OpenSim’s average land prices have dropped to $14 per standard region, down from $18 last February.
Average prices of a standard region on OpenSim grids. Shaded area is the full range of prices. (Hypergrid Business data.)
The lowest price for a region dropped from $5 to $3, and the highest price fell from $60 to $50 a month.
The median region price also fell slightly, from $15 to $14 per month.
In addition, some grids run special offers, lowering these prices even further. Tranquility Grid, for example, ran a special offer in April for a 16,000-prim region for just $4.90 a month.
The prices on the list below are for a standard, 256 by 256 square region which can hold 15,000 prims. In those cases where a grid didn’t offer that particular combination — which was often — I used the next larger size.
Many grids, for example, routinely offer 100,000 prims per region or variable-sized regions so that customers get more land area, and more prims, for the same price.
Meanwhile, Second Life lowered prices this past weekas well, from $249 to $229 a month. Those prices don’t include all the fees that Second Life customers pay, however. Most OpenSim grids offer free unlimited uploads and groups in addition to unique features such as being able to upload and download entire regions or inventories in the form of OAR or IAR files, or teleports to other grids.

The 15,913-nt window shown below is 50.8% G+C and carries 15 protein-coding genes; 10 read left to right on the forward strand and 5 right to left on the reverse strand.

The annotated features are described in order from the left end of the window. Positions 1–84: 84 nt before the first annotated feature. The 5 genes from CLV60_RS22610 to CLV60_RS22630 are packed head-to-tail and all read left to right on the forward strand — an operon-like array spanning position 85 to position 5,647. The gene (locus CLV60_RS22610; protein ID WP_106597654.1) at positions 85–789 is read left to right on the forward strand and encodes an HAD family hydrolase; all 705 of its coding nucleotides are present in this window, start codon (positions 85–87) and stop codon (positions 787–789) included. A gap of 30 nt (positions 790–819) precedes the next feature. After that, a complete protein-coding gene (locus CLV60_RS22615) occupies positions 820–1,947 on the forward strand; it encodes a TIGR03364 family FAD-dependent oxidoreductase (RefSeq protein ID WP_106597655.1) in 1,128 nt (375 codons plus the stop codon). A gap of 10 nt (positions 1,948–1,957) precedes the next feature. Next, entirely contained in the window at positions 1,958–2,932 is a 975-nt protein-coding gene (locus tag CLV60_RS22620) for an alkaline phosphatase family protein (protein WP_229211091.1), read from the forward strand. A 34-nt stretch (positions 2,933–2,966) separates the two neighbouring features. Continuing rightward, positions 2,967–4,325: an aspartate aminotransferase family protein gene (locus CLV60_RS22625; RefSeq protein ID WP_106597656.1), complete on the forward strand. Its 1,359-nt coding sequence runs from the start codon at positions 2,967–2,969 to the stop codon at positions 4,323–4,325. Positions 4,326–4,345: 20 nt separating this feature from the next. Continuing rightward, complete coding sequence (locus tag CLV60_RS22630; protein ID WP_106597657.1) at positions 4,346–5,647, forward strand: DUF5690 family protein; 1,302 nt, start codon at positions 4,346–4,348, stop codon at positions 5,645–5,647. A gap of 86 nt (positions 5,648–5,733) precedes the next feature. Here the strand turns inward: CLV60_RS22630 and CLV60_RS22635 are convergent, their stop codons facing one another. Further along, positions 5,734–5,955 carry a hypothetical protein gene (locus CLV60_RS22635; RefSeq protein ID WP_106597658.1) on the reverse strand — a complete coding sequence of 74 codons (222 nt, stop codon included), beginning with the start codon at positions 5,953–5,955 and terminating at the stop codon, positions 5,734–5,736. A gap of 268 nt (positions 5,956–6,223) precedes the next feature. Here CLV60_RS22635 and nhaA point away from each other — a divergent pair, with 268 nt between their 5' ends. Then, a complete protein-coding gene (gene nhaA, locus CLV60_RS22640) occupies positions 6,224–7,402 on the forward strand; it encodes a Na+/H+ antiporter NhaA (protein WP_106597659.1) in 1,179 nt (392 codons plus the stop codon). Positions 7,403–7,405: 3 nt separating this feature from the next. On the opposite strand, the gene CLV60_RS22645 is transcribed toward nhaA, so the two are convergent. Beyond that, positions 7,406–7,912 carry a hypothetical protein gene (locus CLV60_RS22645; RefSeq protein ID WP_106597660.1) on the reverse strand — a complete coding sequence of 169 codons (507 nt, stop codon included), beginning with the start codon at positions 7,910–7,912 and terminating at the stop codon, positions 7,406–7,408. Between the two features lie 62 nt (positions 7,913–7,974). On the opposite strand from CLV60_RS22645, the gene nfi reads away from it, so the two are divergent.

Second Life does, however, have a dramatically larger user base.
As a result, OpenSim is a good location for people and organizations who bring their own communities with them, and are looking for low land prices with maximum freedom and flexibility. OpenSim is a good destination for schools and nonprofits, role-playing groups, and people who are interested in building and creating.
Some creators use OpenSim for staging. They rent regions or mini-grids and use them for collaborative building, then upload the finished projects to Second Life.
In addition, both land sales and concurrent users have been trending downwards in Second Life for several years, while OpenSim land and active users have generally been trending up, making OpenSim a promising place to find brand-new customers. In particular, with OpenSim’s popularity with schools and non-profits — most of whom don’t show up in the stats because their grids are behind the firewall — there’s a demand for high-quality commercial content and the budgets to pay for it. The Kitely Market, for example, now delivers to 345 OpenSim grids, both private and public.
Current list of land prices for OpenSim regions